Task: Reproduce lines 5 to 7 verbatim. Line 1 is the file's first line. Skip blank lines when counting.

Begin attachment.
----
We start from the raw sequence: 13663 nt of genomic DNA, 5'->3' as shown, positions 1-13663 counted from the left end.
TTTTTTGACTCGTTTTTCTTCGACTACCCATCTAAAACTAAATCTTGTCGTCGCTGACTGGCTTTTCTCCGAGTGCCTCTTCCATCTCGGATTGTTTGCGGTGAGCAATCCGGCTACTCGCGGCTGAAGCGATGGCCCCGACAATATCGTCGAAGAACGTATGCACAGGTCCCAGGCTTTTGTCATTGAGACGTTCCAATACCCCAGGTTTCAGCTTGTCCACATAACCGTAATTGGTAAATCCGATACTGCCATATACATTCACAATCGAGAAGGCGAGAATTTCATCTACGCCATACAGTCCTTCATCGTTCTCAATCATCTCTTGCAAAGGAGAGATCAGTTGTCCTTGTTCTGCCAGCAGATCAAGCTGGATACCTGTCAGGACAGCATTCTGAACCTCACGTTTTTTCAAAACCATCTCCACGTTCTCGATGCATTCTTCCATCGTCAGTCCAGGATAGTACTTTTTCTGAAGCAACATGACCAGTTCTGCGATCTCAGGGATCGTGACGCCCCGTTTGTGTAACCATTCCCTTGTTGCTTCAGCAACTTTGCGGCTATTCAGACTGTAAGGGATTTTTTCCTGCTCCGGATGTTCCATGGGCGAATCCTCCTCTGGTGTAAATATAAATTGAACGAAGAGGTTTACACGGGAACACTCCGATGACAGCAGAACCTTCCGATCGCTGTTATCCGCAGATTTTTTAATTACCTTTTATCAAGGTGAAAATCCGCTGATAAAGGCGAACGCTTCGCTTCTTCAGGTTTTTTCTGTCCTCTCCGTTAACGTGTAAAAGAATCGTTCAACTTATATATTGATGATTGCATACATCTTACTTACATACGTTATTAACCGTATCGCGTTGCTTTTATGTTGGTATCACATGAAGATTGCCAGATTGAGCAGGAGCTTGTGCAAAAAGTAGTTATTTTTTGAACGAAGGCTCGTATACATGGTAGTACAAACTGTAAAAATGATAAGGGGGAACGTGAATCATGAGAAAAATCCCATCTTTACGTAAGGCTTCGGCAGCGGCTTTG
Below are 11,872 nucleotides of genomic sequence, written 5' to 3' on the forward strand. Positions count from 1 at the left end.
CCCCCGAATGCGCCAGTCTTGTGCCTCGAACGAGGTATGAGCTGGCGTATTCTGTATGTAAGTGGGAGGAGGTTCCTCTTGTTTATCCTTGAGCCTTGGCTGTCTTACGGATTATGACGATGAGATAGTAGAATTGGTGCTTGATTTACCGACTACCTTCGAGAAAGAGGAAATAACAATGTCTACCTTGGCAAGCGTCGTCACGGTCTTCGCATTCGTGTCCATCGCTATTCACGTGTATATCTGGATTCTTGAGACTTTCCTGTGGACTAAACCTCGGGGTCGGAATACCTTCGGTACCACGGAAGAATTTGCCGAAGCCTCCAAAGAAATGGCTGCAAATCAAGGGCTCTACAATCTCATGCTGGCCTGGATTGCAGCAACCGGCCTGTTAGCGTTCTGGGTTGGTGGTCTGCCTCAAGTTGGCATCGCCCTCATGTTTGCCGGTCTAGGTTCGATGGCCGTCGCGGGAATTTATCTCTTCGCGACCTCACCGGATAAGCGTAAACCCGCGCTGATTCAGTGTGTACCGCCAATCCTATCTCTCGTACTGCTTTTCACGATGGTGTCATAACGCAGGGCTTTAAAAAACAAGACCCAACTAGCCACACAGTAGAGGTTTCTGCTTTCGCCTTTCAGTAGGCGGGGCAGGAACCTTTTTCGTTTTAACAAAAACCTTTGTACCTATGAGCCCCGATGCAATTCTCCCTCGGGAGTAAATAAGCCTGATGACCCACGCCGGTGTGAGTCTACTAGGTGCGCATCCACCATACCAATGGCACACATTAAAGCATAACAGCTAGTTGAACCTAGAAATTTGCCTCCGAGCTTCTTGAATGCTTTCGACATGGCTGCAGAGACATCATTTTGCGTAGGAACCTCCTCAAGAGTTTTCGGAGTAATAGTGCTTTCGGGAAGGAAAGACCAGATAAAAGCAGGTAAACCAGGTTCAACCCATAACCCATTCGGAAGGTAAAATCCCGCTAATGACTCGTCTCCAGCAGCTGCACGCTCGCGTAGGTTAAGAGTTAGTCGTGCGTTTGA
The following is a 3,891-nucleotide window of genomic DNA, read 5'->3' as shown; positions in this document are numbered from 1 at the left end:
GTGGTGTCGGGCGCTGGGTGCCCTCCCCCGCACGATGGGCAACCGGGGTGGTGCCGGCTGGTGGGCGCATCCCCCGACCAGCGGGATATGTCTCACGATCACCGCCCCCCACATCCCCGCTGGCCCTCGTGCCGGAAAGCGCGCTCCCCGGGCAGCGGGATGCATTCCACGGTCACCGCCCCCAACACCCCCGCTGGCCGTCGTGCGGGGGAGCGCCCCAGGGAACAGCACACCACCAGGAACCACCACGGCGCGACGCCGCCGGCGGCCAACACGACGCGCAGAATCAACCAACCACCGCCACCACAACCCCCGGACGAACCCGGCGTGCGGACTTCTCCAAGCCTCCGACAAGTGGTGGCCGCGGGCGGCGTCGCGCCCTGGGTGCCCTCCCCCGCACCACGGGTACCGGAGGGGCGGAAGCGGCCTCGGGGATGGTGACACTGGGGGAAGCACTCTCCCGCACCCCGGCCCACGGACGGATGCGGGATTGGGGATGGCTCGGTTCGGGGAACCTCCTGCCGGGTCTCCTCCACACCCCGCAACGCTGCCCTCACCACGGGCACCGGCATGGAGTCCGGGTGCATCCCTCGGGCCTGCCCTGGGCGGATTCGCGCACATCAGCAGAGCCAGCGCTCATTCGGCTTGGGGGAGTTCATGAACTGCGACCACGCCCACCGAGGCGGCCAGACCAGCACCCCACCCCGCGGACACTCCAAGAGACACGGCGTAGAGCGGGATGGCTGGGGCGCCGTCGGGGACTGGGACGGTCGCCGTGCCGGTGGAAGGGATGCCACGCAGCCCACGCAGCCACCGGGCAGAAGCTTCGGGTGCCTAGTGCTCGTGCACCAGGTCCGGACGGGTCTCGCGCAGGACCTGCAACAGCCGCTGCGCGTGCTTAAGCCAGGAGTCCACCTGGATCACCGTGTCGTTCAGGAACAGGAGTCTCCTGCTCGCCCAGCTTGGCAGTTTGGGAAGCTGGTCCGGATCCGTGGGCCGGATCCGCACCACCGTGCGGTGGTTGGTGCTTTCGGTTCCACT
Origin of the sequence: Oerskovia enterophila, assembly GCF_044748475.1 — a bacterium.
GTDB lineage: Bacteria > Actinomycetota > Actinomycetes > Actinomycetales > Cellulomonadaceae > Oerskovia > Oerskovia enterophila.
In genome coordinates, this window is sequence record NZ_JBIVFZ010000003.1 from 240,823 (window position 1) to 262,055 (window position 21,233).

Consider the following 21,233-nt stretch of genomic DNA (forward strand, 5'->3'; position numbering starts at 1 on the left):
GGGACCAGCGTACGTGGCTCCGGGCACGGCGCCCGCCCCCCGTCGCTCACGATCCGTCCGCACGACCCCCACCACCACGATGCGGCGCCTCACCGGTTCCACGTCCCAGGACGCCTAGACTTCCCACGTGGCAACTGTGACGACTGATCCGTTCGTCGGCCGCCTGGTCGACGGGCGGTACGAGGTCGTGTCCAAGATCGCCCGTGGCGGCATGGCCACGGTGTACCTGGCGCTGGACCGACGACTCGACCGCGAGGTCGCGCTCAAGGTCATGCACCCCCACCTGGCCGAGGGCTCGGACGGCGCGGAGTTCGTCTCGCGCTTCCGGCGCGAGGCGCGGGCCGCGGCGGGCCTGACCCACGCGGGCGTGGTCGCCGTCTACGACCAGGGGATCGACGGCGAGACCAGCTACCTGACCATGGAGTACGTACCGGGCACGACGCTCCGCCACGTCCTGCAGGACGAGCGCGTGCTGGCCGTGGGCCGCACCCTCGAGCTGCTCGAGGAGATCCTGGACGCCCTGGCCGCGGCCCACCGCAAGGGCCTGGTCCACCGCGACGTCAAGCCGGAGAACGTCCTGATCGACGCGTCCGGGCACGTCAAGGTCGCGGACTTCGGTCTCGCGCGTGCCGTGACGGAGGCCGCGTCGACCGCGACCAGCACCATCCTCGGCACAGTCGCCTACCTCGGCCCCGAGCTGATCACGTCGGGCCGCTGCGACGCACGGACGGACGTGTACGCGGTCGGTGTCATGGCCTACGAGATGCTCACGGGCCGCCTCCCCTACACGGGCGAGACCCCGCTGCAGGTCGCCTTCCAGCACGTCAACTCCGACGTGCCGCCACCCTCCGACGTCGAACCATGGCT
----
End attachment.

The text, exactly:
The following is a 3,891-nucleotide window of genomic DNA, read 5'->3' as shown; positions in this document are numbered from 1 at the left end:
GTGGTGTCGGGCGCTGGGTGCCCTCCCCCGCACGATGGGCAACCGGGGTGGTGCCGGCTGGTGGGCGCATCCCCCGACCAGCGGGATATGTCTCACGATCACCGCCCCCCACATCCCCGCTGGCCCTCGTGCCGGAAAGCGCGCTCCCCGGGCAGCGGGATGCATTCCACGGTCACCGCCCCCAACACCCCCGCTGGCCGTCGTGCGGGGGAGCGCCCCAGGGAACAGCACACCACCAGGAACCACCACGGCGCGACGCCGCCGGCGGCCAACACGACGCGCAGAATCAACCAACCACCGCCACCACAACCCCCGGACGAACCCGGCGTGCGGACTTCTCCAAGCCTCCGACAAGTGGTGGCCGCGGGCGGCGTCGCGCCCTGGGTGCCCTCCCCCGCACCACGGGTACCGGAGGGGCGGAAGCGGCCTCGGGGATGGTGACACTGGGGGAAGCACTCTCCCGCACCCCGGCCCACGGACGGATGCGGGATTGGGGATGGCTCGGTTCGGGGAACCTCCTGCCGGGTCTCCTCCACACCCCGCAACGCTGCCCTCACCACGGGCACCGGCATGGAGTCCGGGTGCATCCCTCGGGCCTGCCCTGGGCGGATTCGCGCACATCAGCAGAGCCAGCGCTCATTCGGCTTGGGGGAGTTCATGAACTGCGACCACGCCCACCGAGGCGGCCAGACCAGCACCCCACCCCGCGGACACTCCAAGAGACACGGCGTAGAGCGGGATGGCTGGGGCGCCGTCGGGGACTGGGACGGTCGCCGTGCCGGTGGAAGGGATGCCACGCAGCCCACGCAGCCACCGGGCAGAAGCTTCGGGTGCCTAGTGCTCGTGCACCAGGTCCGGACGGGTCTCGCGCAGGACCTGCAACAGCCGCTGCGCGTGCTTAAGCCAGGAGTCCACCTGGATCACCGTGTCGTTCAGGAACAGGAGTCTCCTGCTCGCCCAGCTTGGCAGTTTGGGAAGCTGGTCCGGATCCGTGGGCCGGATCCGCACCACCGTGCGGTGGTTGGTGCTTTCGGTTCCACT
Origin of the sequence: Oerskovia enterophila, assembly GCF_044748475.1 — a bacterium.